To speculate on what the PLAN will look like in 15 years, a good starting point is to assess what it has done in the past 15 years. In this short decade and a half, China launched and/or commissioned 131 blue-water capable ships and built approximately 144 other warships destined for operations only in China’s near seas, for a grand total of approximately 275 new warships. During several of these years China’s most modern ship yards were not yet in full production, so it is not unreasonable to forecast that over the next 15 years it could commission or launch 140 more blue-water ships to grow its far-seas capacity and to replace some of today’s blue water ships that were commissioned between 2005 and 2010. In sum, I predict the PLAN’s blue water capable ships in 2035 will number around 270 warships.
This mix will include many more submarines, perhaps doubling the size of the PLAN’s current submarine force. Submarines will increasingly be valued by the PLAN because they cannot, at least not yet, be tracked from space. The number of nuclear attack submarines will be a larger proportion of the PLAN’s overall submarine force. If the nuclear submarine construction hall at Huludao has the capacity analysts suggest, over the next 15 years the PLAN could commission an average of 1.5 SSNs annually.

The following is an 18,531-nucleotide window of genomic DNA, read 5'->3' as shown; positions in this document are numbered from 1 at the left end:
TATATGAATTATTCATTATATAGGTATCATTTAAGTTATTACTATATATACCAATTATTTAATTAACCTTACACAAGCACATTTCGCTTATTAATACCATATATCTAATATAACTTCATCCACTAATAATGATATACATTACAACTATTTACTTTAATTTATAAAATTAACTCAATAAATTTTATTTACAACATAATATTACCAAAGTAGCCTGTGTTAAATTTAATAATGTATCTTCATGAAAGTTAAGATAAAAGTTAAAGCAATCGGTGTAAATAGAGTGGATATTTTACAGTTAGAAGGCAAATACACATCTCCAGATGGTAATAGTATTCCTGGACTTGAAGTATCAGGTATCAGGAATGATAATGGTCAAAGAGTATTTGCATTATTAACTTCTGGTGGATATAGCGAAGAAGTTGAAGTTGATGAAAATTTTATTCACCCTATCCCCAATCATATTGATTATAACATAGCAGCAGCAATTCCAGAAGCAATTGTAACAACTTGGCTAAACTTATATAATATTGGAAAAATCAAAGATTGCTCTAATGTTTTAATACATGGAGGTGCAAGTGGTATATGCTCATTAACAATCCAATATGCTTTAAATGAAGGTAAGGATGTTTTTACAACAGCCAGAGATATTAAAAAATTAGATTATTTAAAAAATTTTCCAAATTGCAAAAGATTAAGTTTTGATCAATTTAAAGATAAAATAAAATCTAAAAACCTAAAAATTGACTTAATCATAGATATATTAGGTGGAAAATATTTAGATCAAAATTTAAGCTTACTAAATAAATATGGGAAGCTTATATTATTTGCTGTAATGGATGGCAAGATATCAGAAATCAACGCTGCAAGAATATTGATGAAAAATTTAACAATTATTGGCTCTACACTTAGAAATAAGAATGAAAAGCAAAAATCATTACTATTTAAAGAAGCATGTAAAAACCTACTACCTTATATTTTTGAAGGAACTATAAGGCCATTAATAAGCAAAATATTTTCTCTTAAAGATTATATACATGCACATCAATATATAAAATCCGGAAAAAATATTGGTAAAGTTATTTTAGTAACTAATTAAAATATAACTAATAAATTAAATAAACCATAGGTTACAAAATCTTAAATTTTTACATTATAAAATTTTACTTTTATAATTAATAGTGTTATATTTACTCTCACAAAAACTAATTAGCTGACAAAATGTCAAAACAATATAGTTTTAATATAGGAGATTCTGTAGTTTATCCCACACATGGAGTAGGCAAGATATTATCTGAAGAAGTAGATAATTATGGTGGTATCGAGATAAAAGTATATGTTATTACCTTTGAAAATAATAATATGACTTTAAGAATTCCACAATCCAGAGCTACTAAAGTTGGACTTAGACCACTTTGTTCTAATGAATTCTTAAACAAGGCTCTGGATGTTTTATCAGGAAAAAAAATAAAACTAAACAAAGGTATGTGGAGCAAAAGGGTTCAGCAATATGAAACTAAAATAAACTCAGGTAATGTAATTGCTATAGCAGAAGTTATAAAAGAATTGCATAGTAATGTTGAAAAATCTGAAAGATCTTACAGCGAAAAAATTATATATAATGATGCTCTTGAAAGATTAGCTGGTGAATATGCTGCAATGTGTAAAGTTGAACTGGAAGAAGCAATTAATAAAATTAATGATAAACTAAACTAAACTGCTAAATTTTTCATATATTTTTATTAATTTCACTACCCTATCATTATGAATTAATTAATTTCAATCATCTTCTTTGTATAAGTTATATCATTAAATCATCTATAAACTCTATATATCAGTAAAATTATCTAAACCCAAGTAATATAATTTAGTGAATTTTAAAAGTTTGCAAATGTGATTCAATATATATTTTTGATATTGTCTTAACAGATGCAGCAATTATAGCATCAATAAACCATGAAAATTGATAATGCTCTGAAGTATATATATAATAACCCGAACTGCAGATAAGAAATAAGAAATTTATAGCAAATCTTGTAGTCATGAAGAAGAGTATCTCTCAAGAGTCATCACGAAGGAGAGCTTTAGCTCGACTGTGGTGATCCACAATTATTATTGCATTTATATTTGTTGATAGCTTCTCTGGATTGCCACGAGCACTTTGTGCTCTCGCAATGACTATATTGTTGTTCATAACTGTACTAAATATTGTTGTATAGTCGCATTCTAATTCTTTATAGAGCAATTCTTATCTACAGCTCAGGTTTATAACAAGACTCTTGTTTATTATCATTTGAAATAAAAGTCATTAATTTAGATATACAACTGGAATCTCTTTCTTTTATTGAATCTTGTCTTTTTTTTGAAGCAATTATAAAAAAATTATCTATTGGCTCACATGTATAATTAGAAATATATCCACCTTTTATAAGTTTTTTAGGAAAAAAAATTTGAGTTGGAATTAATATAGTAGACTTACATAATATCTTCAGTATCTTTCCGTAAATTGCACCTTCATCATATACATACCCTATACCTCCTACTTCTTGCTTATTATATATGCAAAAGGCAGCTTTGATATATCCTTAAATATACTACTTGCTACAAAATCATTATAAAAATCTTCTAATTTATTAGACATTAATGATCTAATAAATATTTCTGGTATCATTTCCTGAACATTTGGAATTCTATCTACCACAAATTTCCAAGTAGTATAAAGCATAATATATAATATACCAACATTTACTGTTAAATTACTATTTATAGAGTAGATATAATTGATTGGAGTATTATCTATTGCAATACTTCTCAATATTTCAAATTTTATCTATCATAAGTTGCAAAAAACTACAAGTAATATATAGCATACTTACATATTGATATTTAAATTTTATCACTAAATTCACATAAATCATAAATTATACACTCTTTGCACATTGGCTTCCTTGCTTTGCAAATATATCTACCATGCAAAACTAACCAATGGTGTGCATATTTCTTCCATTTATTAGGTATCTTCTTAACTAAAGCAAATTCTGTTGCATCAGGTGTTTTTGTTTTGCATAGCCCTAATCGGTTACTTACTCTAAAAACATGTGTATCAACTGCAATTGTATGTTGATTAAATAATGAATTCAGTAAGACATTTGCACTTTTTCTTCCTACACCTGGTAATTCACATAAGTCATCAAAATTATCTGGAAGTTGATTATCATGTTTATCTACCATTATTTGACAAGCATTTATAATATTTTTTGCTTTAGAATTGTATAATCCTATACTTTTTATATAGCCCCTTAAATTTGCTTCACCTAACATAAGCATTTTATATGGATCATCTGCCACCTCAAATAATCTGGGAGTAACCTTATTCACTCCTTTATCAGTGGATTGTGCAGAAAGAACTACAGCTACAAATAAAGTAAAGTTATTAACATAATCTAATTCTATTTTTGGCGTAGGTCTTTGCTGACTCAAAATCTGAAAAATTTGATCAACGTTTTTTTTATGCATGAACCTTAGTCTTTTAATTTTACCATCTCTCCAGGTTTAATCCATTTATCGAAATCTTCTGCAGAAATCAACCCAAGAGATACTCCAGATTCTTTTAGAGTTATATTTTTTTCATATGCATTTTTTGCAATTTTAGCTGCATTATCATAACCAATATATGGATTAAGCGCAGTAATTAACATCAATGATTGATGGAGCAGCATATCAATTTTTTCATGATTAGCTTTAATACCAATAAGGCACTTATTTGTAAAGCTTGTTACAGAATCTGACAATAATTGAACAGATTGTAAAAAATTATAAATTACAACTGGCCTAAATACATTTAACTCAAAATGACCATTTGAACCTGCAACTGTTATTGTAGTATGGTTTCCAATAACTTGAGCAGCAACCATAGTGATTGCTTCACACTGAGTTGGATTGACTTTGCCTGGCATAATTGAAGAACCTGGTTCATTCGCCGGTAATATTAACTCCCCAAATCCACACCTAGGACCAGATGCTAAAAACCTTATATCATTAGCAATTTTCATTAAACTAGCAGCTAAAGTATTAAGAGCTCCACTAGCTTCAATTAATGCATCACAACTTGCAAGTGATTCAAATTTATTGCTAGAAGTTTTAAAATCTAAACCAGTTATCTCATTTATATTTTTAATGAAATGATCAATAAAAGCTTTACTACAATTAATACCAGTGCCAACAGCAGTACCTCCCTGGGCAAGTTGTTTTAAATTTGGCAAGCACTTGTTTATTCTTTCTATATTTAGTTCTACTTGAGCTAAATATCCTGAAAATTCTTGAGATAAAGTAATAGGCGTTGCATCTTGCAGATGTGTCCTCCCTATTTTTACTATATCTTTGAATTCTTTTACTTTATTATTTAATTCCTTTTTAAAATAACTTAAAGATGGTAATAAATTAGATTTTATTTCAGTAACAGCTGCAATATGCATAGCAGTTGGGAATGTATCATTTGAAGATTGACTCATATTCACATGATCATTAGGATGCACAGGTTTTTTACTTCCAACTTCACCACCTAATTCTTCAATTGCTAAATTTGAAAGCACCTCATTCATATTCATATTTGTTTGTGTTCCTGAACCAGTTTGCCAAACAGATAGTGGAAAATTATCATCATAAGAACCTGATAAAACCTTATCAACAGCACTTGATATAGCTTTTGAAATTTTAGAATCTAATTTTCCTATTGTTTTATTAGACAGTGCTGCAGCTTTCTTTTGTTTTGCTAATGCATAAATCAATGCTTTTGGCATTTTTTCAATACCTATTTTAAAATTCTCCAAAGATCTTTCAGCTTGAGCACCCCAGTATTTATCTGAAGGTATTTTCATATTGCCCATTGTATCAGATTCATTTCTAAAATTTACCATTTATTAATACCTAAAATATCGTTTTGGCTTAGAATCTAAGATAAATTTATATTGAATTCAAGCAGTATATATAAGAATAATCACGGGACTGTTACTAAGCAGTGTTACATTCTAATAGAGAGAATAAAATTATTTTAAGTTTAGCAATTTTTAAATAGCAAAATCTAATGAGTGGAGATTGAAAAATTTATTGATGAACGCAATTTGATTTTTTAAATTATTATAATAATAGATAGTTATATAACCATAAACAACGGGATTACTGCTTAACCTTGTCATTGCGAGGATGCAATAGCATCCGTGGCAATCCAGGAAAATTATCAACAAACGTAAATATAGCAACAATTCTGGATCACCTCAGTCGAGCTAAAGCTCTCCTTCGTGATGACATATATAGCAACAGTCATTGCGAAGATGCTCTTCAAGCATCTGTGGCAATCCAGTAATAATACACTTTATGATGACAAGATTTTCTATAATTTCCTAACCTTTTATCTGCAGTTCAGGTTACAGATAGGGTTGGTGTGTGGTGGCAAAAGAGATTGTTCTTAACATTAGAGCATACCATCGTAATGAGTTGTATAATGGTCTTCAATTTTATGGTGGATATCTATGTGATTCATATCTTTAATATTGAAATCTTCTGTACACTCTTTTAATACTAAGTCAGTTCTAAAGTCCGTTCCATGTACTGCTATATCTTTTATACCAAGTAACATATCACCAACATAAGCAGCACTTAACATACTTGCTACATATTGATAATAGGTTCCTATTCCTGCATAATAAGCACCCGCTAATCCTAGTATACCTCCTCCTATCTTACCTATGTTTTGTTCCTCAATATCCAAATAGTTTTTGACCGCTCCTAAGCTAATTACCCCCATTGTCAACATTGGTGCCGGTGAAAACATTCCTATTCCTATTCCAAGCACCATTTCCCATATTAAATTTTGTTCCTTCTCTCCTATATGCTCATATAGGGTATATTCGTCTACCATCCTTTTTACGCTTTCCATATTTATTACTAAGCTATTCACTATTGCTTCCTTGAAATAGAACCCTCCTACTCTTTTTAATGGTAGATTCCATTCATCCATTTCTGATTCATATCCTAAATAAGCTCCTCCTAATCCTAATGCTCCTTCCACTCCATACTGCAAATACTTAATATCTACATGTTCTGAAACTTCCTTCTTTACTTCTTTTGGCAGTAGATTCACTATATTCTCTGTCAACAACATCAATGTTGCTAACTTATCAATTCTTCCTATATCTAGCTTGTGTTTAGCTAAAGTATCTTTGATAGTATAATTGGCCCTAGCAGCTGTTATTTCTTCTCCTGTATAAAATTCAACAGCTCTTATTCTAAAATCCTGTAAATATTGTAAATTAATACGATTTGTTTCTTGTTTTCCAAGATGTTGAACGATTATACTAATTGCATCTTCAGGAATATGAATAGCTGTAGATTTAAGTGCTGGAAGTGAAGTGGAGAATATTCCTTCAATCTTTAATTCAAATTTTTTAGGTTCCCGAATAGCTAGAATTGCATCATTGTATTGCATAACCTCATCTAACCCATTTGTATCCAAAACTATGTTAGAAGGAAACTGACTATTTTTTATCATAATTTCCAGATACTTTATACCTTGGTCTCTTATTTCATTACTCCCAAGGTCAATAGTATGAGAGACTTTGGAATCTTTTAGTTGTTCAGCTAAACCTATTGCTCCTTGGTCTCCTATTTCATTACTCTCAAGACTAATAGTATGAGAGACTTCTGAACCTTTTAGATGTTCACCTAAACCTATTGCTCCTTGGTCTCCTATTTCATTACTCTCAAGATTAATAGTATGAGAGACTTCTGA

The need for air cover for surface ships operating away from China leads to the question how large will the PLAN carrier force become? It seems that three will be in operation by the middle of this decade—but at issue is how many more carriers the PLAN thinks it needs, and how many will it have in the water by 2035. The PLAN has elected to take a measured approach to introducing carrier aviation. I see no reason for that to change. A third, larger, catapult-equipped carrier is under construction now and is estimated to be considerably larger than the Liaoning and her near sister—somewhere in the range of 85,000 tons.
This third Chinese carrier is an entirely new and unproven design. On a ship of this complexity, the construction and fitting out process could take some time. As the United States has learned to its dismay with the USS Gerald R. Ford (CVN-78), the urge to stuff as much new technology as possible into a ship can result in expensive delays. The PLAN also needs to invest in new air frames for its carrier fleet, the search for a replacement for its apparently less than optimum carrier capable J-15 “Flying Shark” fighter is already underway, which could turn out to be the “long pole in the tent” on the road to realizing a viable carrier force.